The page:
In an interview late Wednesday with MSNBC’s Chris Hayes, Ahmed said he was pulled out of class at MacArthur High School by his principal and five police officers and taken to a room where he was questioned for about an hour and a half. At one point he asked the adults if he could call his parents. “They told me ‘No, you can’t call your parents,'” Ahmed said. “‘You’re in the middle of an interrogation at the moment.’” They asked me a couple of times, ‘Is it a bomb?’ and I answered a couple of times, ‘It’s a clock.'” “I felt like I was a criminal,” the teenager said. “I felt like I was a terrorist. I felt like all the names I was called. Just because of my race and my religion,” he said, adding that when he walked into the room where he was questioned, an officer reclined in a chair and remarked, ‘That’s who I thought it was.’ I took it to mean he was pointing at me for what I am, my race,” the freshman explained. Mohamed, who immigrated to the United States from Sudan, and who is Muslim, believes that he was targeted because of his brown skin color and his religion. His father is still furious that the school didn’t contact him right away to tell him his son had been arrested. Instead, he first learned of what happened when police called him. His father told CNN he rushed to the station and saw his son surrounded by five police and he was handcuffed. The school later suspended Ahmed for three days, his father said. Mohamed said his son was at first embarrassed by what happened, but then was lifted and emboldened by the widespread support he has received. “I was scared at the moment, but now I feel really happy,” the young prodigy later told CNN. “I’m getting all this support from all over the world. And the support isn’t just for me but for everyone who has been through this. I will fight for you if you can’t stand up for yourself.”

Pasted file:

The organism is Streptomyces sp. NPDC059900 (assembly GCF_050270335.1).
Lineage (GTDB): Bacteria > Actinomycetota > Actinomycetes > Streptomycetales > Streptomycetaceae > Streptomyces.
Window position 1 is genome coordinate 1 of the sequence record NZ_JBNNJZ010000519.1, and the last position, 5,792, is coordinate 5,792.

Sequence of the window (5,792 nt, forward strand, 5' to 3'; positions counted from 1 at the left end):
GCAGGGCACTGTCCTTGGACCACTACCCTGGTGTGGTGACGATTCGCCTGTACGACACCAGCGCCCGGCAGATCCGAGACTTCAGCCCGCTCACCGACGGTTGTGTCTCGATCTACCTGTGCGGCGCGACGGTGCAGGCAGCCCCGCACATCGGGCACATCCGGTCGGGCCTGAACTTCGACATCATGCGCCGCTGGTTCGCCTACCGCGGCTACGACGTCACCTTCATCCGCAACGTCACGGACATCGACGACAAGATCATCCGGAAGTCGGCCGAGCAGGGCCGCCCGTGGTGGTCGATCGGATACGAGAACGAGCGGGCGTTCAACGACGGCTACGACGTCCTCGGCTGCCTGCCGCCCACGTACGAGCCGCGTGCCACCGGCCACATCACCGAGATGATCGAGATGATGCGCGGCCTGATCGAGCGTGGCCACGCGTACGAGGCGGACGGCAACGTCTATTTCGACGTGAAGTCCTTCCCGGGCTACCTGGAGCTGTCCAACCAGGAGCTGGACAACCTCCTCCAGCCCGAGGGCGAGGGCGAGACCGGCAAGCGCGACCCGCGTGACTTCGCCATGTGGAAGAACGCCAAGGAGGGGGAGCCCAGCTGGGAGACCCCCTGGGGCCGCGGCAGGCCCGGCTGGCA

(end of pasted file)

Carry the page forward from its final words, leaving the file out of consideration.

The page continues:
Irving police had held onto the clock as evidence, but on Thursday, they told CNN that it’s ready for Ahmed to pick it up. Asked what his plans for the future are, he told GMA, “That clock was part of my future.” Irving Mayor Beth Van Duyne defended the school district and police. “I do not fault the school or the police for looking into what they saw as a potential threat,” she said in a statement. They all followed procedures, she said. A spokeswoman for the Irving Independent School District said that the way the teen’s experience has been described in media reports is “unbalanced.” She declined to explain why, citing the need to protect a student’s privacy, but said more details would be revealed if the family gives written permission to discuss the incident.